Texas’ oldest radio station is getting closer to a whole new direction



There’s old radio stations, then there’s the Dallas one WRR. As the first licensed radio station in the state, it began broadcasting police and fire transmissions. Finally in 1964, they definitely switched to a classical music format.

KERAPresident and CEO of Nico Leon says his age isn’t his only point of differentiation.

“WRR is a century-old classic station owned and operated by the City of Dallas,” he said. “For decades it was just a mainstay of the arts community, a free service available to everyone, providing classical music and covering the arts.”

Last year, Dallas officials decided they no longer wanted to run the station and issued a request for proposals from interested parties who might want to take the reins. KERA made their bid, and with their selection as the preferred organization, they are much closer to winning that bid. Leone said their goal was simple.

“We are a public broadcaster. We have been one for over 60 years. We operate a NPR station, a PBS station, a triple-A music station,” Leone said. “And the one format that we don’t have in our family that really thrives in public broadcasting is classical music.”

Nico Leone, CEO of KERA

And in fact, NPR stations across the country operate classic sister stations. It is much more difficult in the commercial field.

“One of the challenges the city has identified is the sustainability of the station as a conventional station in the commercial space. There just aren’t many classic commercial stations left,” he said.

Some fans may fear that the format will change. Leone said no.

“Our explicit intention and the requirements of the RFP (Request for Proposal) is that WRR will remain a classic station,” Leone said.

All this assumes that KERA will win the contract, but it is not yet certain.

“It goes to the arts and culture quality of life committee for a hearing on Monday May 16, then it is tentatively scheduled for a vote with the full council on (in) June,” he said. declared.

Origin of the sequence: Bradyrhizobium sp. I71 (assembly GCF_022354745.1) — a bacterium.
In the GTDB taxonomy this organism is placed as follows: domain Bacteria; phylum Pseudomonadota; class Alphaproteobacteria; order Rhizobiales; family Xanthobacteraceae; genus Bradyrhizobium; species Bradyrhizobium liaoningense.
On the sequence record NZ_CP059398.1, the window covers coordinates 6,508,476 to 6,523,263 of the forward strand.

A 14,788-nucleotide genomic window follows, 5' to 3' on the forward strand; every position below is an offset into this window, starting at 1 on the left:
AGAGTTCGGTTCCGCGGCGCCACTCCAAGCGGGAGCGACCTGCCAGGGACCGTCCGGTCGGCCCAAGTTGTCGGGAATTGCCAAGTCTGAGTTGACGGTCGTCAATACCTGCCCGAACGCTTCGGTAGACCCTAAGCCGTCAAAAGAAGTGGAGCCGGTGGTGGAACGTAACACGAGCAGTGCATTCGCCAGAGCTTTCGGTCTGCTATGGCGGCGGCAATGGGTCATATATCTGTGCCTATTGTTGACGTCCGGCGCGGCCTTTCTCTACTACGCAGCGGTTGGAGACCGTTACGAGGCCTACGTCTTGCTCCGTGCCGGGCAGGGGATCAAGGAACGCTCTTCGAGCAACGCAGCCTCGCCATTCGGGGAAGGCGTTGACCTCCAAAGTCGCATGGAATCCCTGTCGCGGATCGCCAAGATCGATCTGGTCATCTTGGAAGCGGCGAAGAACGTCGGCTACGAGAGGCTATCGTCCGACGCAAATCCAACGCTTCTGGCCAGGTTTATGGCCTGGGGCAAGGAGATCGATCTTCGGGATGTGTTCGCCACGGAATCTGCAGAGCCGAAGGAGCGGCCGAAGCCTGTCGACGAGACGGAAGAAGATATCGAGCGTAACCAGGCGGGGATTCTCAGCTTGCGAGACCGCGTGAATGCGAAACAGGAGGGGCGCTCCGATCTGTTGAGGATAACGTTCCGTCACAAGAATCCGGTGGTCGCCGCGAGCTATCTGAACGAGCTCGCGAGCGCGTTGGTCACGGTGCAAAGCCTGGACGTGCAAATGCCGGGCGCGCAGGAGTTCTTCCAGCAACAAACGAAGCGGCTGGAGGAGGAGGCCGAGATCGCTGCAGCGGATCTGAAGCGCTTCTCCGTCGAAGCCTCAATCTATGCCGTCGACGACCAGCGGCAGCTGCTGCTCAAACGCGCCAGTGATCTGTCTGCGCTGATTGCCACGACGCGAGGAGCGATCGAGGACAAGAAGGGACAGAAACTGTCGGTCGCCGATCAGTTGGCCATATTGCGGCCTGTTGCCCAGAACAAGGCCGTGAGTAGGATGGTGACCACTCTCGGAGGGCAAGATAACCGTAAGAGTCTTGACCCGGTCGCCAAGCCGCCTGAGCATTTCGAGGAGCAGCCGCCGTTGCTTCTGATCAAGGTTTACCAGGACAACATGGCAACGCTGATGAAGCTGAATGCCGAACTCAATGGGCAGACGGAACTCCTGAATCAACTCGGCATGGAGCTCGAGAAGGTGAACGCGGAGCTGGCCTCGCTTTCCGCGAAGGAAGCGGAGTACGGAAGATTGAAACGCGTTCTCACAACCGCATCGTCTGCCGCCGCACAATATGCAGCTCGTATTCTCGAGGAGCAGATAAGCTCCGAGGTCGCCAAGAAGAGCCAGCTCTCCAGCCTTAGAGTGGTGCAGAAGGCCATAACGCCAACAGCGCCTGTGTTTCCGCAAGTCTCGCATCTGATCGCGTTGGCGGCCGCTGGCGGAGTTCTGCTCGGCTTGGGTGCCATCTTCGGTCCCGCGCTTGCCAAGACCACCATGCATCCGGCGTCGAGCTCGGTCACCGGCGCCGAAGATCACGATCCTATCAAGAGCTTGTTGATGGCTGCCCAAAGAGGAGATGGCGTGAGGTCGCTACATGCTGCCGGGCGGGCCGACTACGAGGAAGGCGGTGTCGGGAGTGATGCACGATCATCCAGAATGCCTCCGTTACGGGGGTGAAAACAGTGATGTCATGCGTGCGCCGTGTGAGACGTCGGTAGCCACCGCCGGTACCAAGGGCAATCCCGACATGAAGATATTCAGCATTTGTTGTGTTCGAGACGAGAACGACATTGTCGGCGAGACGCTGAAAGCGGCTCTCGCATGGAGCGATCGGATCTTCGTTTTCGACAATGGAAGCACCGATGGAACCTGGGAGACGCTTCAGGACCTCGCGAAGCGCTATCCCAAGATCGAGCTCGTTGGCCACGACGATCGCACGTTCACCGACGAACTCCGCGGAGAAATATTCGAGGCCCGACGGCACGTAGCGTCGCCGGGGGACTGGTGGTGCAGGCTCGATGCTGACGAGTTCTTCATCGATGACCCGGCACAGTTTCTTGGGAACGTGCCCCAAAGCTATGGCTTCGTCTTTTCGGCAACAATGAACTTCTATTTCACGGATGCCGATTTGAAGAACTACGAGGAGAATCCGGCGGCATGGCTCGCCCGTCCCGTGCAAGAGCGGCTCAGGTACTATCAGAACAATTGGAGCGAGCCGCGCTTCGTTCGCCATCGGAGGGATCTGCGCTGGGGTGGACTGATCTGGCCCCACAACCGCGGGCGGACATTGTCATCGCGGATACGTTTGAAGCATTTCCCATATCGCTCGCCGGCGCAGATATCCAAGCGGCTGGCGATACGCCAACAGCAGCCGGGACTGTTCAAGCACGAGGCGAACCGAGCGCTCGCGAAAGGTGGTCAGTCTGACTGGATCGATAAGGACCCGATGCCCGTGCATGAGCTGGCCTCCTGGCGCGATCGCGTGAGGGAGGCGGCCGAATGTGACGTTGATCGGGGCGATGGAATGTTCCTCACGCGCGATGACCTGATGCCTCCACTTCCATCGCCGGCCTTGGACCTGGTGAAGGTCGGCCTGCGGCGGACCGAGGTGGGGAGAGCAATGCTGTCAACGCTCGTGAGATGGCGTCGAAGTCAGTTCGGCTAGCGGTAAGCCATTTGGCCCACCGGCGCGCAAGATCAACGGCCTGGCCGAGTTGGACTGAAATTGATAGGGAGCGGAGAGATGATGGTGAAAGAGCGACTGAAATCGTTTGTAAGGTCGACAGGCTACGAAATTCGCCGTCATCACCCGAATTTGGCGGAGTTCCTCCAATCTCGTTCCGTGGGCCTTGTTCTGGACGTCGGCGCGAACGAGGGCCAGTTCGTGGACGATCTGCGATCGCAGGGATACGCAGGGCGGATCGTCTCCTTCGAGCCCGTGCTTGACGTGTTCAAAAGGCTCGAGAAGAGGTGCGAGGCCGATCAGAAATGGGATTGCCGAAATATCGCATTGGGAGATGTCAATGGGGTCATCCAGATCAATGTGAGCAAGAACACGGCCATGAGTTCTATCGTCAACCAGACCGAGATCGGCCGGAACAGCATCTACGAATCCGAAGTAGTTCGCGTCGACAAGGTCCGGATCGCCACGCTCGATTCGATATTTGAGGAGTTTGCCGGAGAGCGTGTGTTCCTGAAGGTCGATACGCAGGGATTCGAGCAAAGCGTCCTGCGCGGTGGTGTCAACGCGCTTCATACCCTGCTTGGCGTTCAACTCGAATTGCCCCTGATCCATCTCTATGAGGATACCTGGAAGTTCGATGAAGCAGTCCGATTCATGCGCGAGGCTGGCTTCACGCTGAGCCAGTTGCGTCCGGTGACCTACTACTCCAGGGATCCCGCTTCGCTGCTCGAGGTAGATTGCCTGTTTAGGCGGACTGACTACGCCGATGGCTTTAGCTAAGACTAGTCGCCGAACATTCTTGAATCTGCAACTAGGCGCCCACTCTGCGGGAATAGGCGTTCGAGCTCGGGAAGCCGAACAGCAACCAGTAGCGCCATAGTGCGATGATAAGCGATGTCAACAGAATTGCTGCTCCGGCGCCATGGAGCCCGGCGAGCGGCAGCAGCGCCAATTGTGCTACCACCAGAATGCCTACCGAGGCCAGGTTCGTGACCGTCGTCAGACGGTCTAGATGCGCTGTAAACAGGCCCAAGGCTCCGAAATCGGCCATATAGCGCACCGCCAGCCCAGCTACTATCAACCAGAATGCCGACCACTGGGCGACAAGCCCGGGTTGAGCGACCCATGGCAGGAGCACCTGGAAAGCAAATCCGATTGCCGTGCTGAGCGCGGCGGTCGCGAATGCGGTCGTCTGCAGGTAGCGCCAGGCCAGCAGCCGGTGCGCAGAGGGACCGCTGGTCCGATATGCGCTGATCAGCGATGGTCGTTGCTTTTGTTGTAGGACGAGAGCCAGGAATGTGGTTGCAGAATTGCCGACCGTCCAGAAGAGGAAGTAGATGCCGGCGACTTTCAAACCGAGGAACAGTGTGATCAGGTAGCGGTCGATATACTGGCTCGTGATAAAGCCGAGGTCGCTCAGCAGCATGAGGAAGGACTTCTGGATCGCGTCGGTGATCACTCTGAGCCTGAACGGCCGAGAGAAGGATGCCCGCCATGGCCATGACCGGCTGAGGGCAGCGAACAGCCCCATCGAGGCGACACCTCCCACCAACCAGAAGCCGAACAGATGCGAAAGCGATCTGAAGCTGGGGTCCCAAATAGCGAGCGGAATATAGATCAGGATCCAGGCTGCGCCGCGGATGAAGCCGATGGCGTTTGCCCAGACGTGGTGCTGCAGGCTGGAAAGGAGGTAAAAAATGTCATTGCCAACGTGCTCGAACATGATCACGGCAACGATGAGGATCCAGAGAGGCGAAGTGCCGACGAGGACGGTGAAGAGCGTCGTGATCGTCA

If KERA wins the vote, Leone said WRR would not leave its historic location on the grounds of the State Fair of Texas. He hints that KERA might partner for projects with classical music entities like the Dallas Symphony Orchestra and the Fort Worth Symphony.

“I think this is one of the most exciting opportunities for us. And KERA has such a long history of working in the arts, bringing artistic content to the public,” Leone said. “We think it’s just another way to do this and a way for us to expand our work in this area and in the community.”

The first chore after the vote would be the plan to convert the WRR from commercial to non-commercial. And then grow it.

“We have an eye on the sustainability of the station by converting it to a non-commercial station. We haven’t gone into all the details of how we would do that because we’re just not at that stage of the process. But growth is our explicit goal,” he said.

If the City of Dallas awards management to KERA, it is only a management contract. WRR will continue to be owned by Dallas.

    A WRR station wagon in the mid 1950s.

A WRR station wagon in the mid 1950s.

Editor’s Note: Texas Public Radio and KERA are both part of The Texas Newsroom, a public radio journalism collaboration. KERA reporters were not involved in reporting or editing this story.

Copyright 2022 Texas Public Radio. To see more, visit Texas Public Radio.

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